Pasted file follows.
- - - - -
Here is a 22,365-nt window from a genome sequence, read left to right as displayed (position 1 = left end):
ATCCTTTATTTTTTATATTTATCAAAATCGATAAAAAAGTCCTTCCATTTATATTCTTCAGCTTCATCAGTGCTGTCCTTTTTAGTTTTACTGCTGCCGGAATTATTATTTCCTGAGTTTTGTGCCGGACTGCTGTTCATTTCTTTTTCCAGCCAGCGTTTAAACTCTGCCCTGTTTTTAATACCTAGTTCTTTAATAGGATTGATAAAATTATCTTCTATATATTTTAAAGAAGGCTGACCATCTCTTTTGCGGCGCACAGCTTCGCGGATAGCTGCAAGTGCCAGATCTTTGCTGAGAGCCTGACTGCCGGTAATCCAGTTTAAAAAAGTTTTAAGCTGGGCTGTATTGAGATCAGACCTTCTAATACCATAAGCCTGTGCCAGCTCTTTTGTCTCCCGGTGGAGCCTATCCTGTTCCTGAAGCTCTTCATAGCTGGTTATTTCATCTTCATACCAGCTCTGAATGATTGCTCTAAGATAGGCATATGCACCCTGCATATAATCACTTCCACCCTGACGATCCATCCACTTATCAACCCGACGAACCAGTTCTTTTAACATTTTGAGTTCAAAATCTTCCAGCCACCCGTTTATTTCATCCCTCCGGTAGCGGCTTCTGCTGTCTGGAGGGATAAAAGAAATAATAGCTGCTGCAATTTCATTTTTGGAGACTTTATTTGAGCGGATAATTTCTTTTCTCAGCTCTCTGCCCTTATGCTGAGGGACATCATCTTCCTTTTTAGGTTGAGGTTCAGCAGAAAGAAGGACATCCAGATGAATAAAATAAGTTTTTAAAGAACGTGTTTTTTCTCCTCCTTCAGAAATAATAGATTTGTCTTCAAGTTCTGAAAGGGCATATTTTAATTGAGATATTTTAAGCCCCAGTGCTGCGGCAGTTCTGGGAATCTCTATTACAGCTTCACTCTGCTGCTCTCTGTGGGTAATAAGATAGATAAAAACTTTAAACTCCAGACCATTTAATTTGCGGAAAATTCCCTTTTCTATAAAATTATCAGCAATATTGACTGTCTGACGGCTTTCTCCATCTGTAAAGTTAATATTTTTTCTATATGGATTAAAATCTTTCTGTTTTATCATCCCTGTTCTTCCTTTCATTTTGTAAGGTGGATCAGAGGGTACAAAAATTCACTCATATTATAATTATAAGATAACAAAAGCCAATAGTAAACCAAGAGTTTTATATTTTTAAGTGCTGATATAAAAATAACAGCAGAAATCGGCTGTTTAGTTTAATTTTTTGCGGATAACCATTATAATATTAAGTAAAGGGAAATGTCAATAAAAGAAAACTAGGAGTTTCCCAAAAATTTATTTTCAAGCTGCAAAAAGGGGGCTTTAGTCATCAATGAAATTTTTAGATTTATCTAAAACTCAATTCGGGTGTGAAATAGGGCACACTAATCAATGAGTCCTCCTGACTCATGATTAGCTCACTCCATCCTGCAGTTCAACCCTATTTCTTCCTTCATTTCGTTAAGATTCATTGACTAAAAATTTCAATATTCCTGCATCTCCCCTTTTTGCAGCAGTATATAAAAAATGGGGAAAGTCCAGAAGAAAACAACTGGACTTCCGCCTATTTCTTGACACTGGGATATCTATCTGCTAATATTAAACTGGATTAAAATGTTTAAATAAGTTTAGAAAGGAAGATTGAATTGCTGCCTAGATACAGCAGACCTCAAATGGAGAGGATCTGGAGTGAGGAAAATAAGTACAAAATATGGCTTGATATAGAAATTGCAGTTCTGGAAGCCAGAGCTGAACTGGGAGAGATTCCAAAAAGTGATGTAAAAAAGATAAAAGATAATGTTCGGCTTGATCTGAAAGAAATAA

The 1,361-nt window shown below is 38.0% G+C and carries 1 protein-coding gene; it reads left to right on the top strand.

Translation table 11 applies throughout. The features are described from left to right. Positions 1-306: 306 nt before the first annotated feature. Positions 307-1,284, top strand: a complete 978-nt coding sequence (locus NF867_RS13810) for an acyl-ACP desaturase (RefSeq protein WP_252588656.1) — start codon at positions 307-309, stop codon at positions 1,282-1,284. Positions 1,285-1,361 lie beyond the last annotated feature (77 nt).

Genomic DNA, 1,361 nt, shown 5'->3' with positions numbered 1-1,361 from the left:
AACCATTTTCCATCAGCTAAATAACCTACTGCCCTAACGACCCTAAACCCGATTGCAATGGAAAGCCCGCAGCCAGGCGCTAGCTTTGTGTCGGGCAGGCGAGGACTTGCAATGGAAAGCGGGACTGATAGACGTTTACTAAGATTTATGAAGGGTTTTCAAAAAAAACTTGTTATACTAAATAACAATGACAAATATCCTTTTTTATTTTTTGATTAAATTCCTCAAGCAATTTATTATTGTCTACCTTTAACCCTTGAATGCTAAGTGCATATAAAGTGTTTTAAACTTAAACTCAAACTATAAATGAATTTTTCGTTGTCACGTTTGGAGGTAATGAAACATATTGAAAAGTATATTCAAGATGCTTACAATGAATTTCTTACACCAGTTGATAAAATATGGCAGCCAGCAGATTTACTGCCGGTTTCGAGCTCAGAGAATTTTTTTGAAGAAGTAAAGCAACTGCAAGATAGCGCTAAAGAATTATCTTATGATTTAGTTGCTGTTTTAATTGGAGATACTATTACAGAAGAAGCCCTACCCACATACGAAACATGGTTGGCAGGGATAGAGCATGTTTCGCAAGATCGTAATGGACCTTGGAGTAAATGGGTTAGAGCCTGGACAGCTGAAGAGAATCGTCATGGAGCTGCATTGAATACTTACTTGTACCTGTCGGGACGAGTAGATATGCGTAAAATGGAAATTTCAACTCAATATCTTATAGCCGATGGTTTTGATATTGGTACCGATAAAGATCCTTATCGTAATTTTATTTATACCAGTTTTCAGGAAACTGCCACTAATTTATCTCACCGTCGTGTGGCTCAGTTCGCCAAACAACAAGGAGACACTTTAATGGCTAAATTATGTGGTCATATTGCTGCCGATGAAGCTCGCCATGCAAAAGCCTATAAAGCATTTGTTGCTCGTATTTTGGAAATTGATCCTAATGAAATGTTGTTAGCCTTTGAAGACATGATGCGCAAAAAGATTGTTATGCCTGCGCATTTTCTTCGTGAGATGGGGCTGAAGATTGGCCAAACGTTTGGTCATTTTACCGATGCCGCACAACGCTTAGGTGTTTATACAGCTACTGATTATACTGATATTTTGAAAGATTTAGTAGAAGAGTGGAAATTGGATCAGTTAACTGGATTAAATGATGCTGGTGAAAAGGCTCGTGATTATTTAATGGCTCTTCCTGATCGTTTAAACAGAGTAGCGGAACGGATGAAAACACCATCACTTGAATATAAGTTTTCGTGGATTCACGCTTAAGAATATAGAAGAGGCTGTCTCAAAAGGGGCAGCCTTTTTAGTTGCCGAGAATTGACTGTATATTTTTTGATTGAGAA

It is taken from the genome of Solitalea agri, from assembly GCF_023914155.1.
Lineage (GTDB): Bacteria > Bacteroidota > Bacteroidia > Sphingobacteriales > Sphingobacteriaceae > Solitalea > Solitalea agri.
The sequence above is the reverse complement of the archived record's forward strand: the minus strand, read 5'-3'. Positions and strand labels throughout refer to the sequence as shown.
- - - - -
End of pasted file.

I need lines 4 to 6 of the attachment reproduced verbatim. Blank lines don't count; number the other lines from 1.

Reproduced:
Translation table 11 applies throughout. The features are described from left to right. Positions 1-306: 306 nt before the first annotated feature. Positions 307-1,284, top strand: a complete 978-nt coding sequence (locus NF867_RS13810) for an acyl-ACP desaturase (RefSeq protein WP_252588656.1) — start codon at positions 307-309, stop codon at positions 1,282-1,284. Positions 1,285-1,361 lie beyond the last annotated feature (77 nt).

Genomic DNA, 1,361 nt, shown 5'->3' with positions numbered 1-1,361 from the left:
AACCATTTTCCATCAGCTAAATAACCTACTGCCCTAACGACCCTAAACCCGATTGCAATGGAAAGCCCGCAGCCAGGCGCTAGCTTTGTGTCGGGCAGGCGAGGACTTGCAATGGAAAGCGGGACTGATAGACGTTTACTAAGATTTATGAAGGGTTTTCAAAAAAAACTTGTTATACTAAATAACAATGACAAATATCCTTTTTTATTTTTTGATTAAATTCCTCAAGCAATTTATTATTGTCTACCTTTAACCCTTGAATGCTAAGTGCATATAAAGTGTTTTAAACTTAAACTCAAACTATAAATGAATTTTTCGTTGTCACGTTTGGAGGTAATGAAACATATTGAAAAGTATATTCAAGATGCTTACAATGAATTTCTTACACCAGTTGATAAAATATGGCAGCCAGCAGATTTACTGCCGGTTTCGAGCTCAGAGAATTTTTTTGAAGAAGTAAAGCAACTGCAAGATAGCGCTAAAGAATTATCTTATGATTTAGTTGCTGTTTTAATTGGAGATACTATTACAGAAGAAGCCCTACCCACATACGAAACATGGTTGGCAGGGATAGAGCATGTTTCGCAAGATCGTAATGGACCTTGGAGTAAATGGGTTAGAGCCTGGACAGCTGAAGAGAATCGTCATGGAGCTGCATTGAATACTTACTTGTACCTGTCGGGACGAGTAGATATGCGTAAAATGGAAATTTCAACTCAATATCTTATAGCCGATGGTTTTGATATTGGTACCGATAAAGATCCTTATCGTAATTTTATTTATACCAGTTTTCAGGAAACTGCCACTAATTTATCTCACCGTCGTGTGGCTCAGTTCGCCAAACAACAAGGAGACACTTTAATGGCTAAATTATGTGGTCATATTGCTGCCGATGAAGCTCGCCATGCAAAAGCCTATAAAGCATTTGTTGCTCGTATTTTGGAAATTGATCCTAATGAAATGTTGTTAGCCTTTGAAGACATGATGCGCAAAAAGATTGTTATGCCTGCGCATTTTCTTCGTGAGATGGGGCTGAAGATTGGCCAAACGTTTGGTCATTTTACCGATGCCGCACAACGCTTAGGTGTTTATACAGCTACTGATTATACTGATATTTTGAAAGATTTAGTAGAAGAGTGGAAATTGGATCAGTTAACTGGATTAAATGATGCTGGTGAAAAGGCTCGTGATTATTTAATGGCTCTTCCTGATCGTTTAAACAGAGTAGCGGAACGGATGAAAACACCATCACTTGAATATAAGTTTTCGTGGATTCACGCTTAAGAATATAGAAGAGGCTGTCTCAAAAGGGGCAGCCTTTTTAGTTGCCGAGAATTGACTGTATATTTTTTGATTGAGAA